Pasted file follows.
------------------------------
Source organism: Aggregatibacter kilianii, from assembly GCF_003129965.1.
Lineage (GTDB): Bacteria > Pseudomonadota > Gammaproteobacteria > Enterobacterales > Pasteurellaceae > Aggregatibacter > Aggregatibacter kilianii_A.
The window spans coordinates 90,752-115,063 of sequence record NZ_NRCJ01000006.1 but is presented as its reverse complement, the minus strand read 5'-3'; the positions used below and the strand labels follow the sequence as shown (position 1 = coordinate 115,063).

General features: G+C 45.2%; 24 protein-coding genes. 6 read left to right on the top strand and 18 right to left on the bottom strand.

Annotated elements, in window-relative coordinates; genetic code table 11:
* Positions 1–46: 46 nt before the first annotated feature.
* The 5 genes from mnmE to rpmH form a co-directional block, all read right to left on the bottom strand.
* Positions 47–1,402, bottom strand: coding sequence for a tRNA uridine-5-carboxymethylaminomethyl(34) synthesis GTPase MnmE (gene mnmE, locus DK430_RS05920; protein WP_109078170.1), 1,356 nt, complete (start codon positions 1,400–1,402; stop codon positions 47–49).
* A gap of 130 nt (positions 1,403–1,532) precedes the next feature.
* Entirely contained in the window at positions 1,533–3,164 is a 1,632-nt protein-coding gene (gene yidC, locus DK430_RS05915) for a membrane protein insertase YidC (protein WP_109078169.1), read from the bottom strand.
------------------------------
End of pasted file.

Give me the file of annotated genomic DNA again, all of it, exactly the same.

Source organism: Aggregatibacter kilianii, from assembly GCF_003129965.1.
Lineage (GTDB): Bacteria > Pseudomonadota > Gammaproteobacteria > Enterobacterales > Pasteurellaceae > Aggregatibacter > Aggregatibacter kilianii_A.
The window spans coordinates 90,752-115,063 of sequence record NZ_NRCJ01000006.1 but is presented as its reverse complement, the minus strand read 5'-3'; the positions used below and the strand labels follow the sequence as shown (position 1 = coordinate 115,063).

General features: G+C 45.2%; 24 protein-coding genes. 6 read left to right on the top strand and 18 right to left on the bottom strand.

Annotated elements, in window-relative coordinates; genetic code table 11:
* Positions 1–46: 46 nt before the first annotated feature.
* The 5 genes from mnmE to rpmH form a co-directional block, all read right to left on the bottom strand.
* Positions 47–1,402, bottom strand: coding sequence for a tRNA uridine-5-carboxymethylaminomethyl(34) synthesis GTPase MnmE (gene mnmE, locus DK430_RS05920; protein WP_109078170.1), 1,356 nt, complete (start codon positions 1,400–1,402; stop codon positions 47–49).
* A gap of 130 nt (positions 1,403–1,532) precedes the next feature.
* Entirely contained in the window at positions 1,533–3,164 is a 1,632-nt protein-coding gene (gene yidC, locus DK430_RS05915) for a membrane protein insertase YidC (protein WP_109078169.1), read from the bottom strand.